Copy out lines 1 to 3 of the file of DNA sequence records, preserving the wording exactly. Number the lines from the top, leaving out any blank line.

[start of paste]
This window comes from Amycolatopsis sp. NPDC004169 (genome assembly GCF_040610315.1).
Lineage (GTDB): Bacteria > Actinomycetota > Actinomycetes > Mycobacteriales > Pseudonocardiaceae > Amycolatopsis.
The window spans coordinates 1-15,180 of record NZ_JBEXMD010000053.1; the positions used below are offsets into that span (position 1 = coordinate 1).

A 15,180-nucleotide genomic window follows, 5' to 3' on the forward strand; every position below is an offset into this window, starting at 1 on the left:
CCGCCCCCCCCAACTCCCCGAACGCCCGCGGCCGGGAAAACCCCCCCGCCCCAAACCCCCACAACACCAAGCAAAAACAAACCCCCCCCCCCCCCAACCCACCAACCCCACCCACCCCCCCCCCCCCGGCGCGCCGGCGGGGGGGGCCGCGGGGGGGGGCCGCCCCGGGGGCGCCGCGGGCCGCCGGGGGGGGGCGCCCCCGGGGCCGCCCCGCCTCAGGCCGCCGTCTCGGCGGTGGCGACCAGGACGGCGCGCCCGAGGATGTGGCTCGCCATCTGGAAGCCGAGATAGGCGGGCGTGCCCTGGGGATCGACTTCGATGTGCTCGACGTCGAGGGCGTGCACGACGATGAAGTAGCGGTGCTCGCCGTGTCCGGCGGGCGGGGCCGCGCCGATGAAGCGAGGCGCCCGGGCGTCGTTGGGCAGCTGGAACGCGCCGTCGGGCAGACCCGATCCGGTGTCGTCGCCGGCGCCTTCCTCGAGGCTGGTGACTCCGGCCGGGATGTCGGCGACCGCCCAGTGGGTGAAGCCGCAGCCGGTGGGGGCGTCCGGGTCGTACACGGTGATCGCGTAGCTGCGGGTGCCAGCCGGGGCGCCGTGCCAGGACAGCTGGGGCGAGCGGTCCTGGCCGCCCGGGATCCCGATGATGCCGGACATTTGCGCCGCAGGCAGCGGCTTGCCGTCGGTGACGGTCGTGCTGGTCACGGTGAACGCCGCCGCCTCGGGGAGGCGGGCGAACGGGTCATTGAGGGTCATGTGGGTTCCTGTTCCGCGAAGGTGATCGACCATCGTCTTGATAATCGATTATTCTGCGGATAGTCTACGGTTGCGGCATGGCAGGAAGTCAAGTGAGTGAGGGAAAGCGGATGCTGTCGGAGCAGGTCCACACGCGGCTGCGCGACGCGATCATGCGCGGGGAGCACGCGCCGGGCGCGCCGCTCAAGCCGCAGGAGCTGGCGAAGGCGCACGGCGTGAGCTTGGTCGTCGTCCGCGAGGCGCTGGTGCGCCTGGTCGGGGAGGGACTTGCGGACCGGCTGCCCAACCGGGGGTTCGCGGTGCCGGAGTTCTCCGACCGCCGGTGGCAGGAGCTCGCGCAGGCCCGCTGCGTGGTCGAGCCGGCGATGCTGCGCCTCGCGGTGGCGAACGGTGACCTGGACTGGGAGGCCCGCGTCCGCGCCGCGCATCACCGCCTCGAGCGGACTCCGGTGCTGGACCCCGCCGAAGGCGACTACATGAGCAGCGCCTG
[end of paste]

This window comes from Amycolatopsis sp. NPDC004169 (genome assembly GCF_040610315.1).
Lineage (GTDB): Bacteria > Actinomycetota > Actinomycetes > Mycobacteriales > Pseudonocardiaceae > Amycolatopsis.
The window spans coordinates 1-15,180 of record NZ_JBEXMD010000053.1; the positions used below are offsets into that span (position 1 = coordinate 1).